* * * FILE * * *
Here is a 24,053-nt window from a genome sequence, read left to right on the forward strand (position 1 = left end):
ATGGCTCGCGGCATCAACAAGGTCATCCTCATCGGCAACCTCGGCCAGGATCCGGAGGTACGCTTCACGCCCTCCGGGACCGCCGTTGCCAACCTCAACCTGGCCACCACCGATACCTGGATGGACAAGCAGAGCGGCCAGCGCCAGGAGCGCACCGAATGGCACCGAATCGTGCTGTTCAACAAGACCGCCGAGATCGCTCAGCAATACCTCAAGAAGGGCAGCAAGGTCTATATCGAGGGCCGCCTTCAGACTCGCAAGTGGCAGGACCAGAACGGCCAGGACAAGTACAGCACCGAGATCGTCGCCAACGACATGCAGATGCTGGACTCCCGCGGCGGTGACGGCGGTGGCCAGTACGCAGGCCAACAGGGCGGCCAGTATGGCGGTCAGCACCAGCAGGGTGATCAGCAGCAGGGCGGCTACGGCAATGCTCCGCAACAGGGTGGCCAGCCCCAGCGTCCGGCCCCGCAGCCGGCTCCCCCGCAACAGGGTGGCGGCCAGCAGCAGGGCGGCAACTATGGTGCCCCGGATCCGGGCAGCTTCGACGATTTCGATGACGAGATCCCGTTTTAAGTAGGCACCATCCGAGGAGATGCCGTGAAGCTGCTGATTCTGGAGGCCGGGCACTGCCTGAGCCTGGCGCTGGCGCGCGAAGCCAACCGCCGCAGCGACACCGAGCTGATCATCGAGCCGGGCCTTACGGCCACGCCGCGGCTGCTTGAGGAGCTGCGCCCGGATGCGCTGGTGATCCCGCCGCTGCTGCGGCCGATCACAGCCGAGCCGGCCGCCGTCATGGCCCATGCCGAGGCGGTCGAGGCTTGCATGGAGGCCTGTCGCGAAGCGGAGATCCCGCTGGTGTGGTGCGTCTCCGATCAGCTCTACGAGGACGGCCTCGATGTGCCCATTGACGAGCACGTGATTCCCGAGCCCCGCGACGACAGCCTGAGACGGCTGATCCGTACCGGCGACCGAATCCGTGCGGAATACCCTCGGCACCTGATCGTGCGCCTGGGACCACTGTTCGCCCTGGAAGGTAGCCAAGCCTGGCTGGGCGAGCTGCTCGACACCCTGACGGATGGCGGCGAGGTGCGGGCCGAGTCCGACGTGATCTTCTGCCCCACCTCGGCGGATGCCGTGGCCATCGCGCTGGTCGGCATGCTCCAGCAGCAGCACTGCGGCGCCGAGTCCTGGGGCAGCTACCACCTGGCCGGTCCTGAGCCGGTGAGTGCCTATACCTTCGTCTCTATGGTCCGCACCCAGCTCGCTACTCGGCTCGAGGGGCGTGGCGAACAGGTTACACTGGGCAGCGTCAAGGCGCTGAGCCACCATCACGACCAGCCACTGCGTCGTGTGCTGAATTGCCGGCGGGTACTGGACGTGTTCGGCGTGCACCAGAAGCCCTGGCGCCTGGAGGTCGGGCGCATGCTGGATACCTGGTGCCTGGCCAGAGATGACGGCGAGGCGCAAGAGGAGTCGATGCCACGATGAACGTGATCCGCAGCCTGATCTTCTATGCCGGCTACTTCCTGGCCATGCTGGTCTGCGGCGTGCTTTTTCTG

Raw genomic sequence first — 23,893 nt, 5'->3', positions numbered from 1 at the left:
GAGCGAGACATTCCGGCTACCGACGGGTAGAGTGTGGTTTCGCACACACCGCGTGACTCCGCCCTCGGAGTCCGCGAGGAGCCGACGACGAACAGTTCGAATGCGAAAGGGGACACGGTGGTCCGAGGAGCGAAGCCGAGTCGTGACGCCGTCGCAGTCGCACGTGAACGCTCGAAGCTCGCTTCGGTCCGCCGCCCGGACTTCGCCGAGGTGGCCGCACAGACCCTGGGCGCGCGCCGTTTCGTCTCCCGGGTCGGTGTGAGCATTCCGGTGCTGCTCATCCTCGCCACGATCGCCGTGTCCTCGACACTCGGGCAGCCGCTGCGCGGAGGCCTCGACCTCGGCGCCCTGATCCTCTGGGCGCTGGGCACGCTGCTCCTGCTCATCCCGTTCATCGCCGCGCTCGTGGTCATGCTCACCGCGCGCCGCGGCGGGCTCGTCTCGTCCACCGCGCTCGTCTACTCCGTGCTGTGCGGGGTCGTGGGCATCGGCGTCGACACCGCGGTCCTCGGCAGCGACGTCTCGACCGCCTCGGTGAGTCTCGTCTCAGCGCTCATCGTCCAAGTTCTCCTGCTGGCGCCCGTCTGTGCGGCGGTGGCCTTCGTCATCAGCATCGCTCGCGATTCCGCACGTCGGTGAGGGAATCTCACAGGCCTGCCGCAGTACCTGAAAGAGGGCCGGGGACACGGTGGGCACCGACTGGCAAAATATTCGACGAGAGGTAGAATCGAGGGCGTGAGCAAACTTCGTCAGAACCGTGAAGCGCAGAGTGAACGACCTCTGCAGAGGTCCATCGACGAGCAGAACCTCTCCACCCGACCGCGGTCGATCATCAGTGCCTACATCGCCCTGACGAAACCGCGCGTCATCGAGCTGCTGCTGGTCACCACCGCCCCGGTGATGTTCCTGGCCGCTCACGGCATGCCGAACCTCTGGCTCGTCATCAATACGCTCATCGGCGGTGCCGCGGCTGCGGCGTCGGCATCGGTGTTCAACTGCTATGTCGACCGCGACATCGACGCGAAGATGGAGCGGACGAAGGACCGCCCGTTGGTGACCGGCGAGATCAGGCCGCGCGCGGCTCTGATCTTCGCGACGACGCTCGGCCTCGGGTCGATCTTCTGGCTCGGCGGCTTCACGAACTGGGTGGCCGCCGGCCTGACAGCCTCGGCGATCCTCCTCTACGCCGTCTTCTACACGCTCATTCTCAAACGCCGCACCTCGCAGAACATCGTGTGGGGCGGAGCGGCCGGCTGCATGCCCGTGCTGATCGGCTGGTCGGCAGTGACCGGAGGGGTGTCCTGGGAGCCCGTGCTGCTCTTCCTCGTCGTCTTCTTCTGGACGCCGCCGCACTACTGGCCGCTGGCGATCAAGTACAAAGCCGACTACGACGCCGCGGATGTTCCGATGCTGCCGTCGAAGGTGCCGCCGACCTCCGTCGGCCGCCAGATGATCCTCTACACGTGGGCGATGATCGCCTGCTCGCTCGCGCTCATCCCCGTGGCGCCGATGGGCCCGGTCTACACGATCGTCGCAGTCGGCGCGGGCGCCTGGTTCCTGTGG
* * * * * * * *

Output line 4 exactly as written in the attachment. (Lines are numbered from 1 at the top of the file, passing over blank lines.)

GAGCGAGACATTCCGGCTACCGACGGGTAGAGTGTGGTTTCGCACACACCGCGTGACTCCGCCCTCGGAGTCCGCGAGGAGCCGACGACGAACAGTTCGAATGCGAAAGGGGACACGGTGGTCCGAGGAGCGAAGCCGAGTCGTGACGCCGTCGCAGTCGCACGTGAACGCTCGAAGCTCGCTTCGGTCCGCCGCCCGGACTTCGCCGAGGTGGCCGCACAGACCCTGGGCGCGCGCCGTTTCGTCTCCCGGGTCGGTGTGAGCATTCCGGTGCTGCTCATCCTCGCCACGATCGCCGTGTCCTCGACACTCGGGCAGCCGCTGCGCGGAGGCCTCGACCTCGGCGCCCTGATCCTCTGGGCGCTGGGCACGCTGCTCCTGCTCATCCCGTTCATCGCCGCGCTCGTGGTCATGCTCACCGCGCGCCGCGGCGGGCTCGTCTCGTCCACCGCGCTCGTCTACTCCGTGCTGTGCGGGGTCGTGGGCATCGGCGTCGACACCGCGGTCCTCGGCAGCGACGTCTCGACCGCCTCGGTGAGTCTCGTCTCAGCGCTCATCGTCCAAGTTCTCCTGCTGGCGCCCGTCTGTGCGGCGGTGGCCTTCGTCATCAGCATCGCTCGCGATTCCGCACGTCGGTGAGGGAATCTCACAGGCCTGCCGCAGTACCTGAAAGAGGGCCGGGGACACGGTGGGCACCGACTGGCAAAATATTCGACGAGAGGTAGAATCGAGGGCGTGAGCAAACTTCGTCAGAACCGTGAAGCGCAGAGTGAACGACCTCTGCAGAGGTCCATCGACGAGCAGAACCTCTCCACCCGACCGCGGTCGATCATCAGTGCCTACATCGCCCTGACGAAACCGCGCGTCATCGAGCTGCTGCTGGTCACCACCGCCCCGGTGATGTTCCTGGCCGCTCACGGCATGCCGAACCTCTGGCTCGTCATCAATACGCTCATCGGCGGTGCCGCGGCTGCGGCGTCGGCATCGGTGTTCAACTGCTATGTCGACCGCGACATCGACGCGAAGATGGAGCGGACGAAGGACCGCCCGTTGGTGACCGGCGAGATCAGGCCGCGCGCGGCTCTGATCTTCGCGACGACGCTCGGCCTCGGGTCGATCTTCTGGCTCGGCGGCTTCACGAACTGGGTGGCCGCCGGCCTGACAGCCTCGGCGATCCTCCTCTACGCCGTCTTCTACACGCTCATTCTCAAACGCCGCACCTCGCAGAACATCGTGTGGGGCGGAGCGGCCGGCTGCATGCCCGTGCTGATCGGCTGGTCGGCAGTGACCGGAGGGGTGTCCTGGGAGCCCGTGCTGCTCTTCCTCGTCGTCTTCTTCTGGACGCCGCCGCACTACTGGCCGCTGGCGATCAAGTACAAAGCCGACTACGACGCCGCGGATGTTCCGATGCTGCCGTCGAAGGTGCCGCCGACCTCCGTCGGCCGCCAGATGATCCTCTACACGTGGGCGATGATCGCCTGCTCGCTCGCGCTCATCCCCGTGGCGCCGATGGGCCCGGTCTACACGATCGTCGCAGTCGGCGCGGGCGCCTGGTTCCTGTGG